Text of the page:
According to Mayo Clinic researchers, in women there may be a link between obesity and rheumatoid arthritis (RA). In a study recently published in the American College of Rheumatology journal Arthritis Care & Research, to pinpoint a potential association between RA and obesity, researchers pulled medical records from the year 1980 to 2007 from the Rochester Epidemiology Project, narrowing their scope to 813 adults with RA and a control group comprised of 813 adults matched by age, gender, and calendar year.

Researchers add that height, weight, and smoking status were also noted in study participants. Thirty percent of patients in each group were reportedly obese and 68% of participants were female. The study’s results suggest that RA cases rose by 9% per 100,000 women from the years 1985 to 2007. The results also indicate that obesity accounted for 50% of this increase. The study notes that while smoking is a substantial risk factor for developing RA, its prevalence remained constant throughout the study, excluding it as an explanation for the increase of RA in study participants.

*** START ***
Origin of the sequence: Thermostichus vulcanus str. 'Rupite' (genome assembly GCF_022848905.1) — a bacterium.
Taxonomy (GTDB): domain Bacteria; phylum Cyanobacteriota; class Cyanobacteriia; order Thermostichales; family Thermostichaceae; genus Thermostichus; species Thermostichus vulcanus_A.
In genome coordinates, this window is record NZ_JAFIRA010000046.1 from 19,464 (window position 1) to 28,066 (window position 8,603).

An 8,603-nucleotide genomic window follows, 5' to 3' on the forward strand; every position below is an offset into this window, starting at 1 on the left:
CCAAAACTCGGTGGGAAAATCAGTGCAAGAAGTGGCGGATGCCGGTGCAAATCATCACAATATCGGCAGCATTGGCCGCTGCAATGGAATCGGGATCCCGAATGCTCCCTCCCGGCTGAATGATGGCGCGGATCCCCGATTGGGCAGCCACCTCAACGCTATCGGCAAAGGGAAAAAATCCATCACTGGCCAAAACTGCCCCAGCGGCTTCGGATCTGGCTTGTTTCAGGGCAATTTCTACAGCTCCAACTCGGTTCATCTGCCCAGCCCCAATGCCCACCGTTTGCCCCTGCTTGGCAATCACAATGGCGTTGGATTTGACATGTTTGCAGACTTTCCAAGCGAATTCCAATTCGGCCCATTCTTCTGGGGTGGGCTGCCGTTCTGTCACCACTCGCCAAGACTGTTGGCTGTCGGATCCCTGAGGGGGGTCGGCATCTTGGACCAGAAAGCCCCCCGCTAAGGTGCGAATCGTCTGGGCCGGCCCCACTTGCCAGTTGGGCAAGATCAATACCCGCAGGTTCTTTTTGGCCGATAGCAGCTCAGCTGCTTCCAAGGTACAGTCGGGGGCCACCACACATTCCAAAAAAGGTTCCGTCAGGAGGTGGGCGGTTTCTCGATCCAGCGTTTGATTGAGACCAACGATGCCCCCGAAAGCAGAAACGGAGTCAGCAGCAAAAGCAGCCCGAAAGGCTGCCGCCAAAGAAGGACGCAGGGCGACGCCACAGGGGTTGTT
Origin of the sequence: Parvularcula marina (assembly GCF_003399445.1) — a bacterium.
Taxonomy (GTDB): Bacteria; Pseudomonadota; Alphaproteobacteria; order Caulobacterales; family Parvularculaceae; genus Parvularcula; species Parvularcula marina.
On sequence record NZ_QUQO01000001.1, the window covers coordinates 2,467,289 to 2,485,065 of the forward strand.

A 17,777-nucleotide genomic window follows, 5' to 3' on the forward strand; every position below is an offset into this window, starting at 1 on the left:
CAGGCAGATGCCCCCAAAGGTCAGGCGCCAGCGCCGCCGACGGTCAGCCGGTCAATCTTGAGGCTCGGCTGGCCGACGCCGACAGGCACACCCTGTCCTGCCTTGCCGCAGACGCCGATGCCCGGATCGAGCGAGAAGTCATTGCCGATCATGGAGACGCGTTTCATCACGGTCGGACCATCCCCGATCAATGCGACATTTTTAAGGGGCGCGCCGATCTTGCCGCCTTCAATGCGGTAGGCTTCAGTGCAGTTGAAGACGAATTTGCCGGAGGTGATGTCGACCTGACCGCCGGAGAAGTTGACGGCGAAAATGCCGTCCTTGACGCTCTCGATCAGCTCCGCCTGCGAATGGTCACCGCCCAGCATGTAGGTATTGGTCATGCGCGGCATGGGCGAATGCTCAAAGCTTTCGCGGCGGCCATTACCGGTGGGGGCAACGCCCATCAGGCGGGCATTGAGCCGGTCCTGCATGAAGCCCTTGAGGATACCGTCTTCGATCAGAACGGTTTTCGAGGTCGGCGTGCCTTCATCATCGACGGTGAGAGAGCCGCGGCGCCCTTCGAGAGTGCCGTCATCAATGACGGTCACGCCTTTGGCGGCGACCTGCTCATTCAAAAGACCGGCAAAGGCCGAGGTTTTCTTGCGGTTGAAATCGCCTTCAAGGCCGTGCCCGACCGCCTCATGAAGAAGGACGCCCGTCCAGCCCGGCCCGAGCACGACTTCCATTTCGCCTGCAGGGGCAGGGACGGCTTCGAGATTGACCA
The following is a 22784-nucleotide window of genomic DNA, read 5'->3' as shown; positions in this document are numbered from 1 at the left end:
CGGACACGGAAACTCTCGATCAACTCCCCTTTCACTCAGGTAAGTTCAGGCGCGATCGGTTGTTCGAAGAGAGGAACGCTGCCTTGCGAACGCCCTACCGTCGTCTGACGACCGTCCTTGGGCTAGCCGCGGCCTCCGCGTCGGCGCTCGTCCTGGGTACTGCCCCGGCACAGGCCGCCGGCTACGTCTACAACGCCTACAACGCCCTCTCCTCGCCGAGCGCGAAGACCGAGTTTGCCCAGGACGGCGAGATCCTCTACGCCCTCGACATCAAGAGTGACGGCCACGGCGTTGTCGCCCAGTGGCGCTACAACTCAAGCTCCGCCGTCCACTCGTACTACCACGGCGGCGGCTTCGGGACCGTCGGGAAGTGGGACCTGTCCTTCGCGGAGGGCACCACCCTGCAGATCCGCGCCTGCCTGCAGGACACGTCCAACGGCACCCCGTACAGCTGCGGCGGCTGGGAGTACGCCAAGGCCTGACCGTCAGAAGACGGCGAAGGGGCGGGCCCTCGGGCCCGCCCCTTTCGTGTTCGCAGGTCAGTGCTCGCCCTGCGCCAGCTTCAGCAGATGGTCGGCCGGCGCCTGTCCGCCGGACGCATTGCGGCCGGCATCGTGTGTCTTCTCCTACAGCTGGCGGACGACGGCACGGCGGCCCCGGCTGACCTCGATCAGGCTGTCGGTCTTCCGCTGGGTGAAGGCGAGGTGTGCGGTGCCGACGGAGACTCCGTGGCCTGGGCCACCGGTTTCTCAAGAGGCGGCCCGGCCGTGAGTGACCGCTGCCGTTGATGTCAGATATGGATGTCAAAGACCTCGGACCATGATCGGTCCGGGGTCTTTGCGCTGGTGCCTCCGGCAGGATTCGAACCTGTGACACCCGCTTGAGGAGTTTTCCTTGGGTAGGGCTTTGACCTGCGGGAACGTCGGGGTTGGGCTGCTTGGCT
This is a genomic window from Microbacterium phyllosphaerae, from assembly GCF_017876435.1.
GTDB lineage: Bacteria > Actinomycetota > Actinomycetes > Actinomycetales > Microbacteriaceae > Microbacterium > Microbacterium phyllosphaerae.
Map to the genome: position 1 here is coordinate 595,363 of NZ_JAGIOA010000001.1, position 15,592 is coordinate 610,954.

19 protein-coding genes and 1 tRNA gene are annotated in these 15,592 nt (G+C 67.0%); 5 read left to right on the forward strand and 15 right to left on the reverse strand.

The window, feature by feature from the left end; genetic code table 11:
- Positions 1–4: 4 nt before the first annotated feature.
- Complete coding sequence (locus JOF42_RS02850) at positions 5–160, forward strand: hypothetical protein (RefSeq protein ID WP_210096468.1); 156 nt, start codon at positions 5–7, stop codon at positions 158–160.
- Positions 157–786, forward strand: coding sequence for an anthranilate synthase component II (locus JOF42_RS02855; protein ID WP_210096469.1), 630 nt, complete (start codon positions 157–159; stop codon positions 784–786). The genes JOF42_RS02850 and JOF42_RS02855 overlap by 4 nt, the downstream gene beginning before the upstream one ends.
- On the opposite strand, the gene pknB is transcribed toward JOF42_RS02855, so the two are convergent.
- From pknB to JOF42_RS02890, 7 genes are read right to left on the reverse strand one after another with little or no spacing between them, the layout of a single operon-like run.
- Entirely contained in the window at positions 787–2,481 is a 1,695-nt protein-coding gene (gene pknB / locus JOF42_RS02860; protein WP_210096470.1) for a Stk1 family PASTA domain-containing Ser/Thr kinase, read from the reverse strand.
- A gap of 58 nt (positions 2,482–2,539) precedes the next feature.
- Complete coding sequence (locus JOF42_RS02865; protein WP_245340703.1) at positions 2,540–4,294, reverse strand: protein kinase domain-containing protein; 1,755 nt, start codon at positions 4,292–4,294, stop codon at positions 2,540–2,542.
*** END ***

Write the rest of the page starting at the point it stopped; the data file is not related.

Researchers emphasize that more research is necessary in order to determine how obesity may lead to RA. Eric Mattheson, MD, co-author, chair of the division of rheumatology at the Mayo Clinic, Rochester, Minn, adds that, “We know that fit tissues and cells produce substances that are active in inflammation and immunity. We know too that obesity is related to many other health problems such as heart disease and diabetes, and now perhaps to autoimmunity. It adds another reason to reduce and prevent obesity in the general population,” Mattheson says.

Source: Mayo Clinic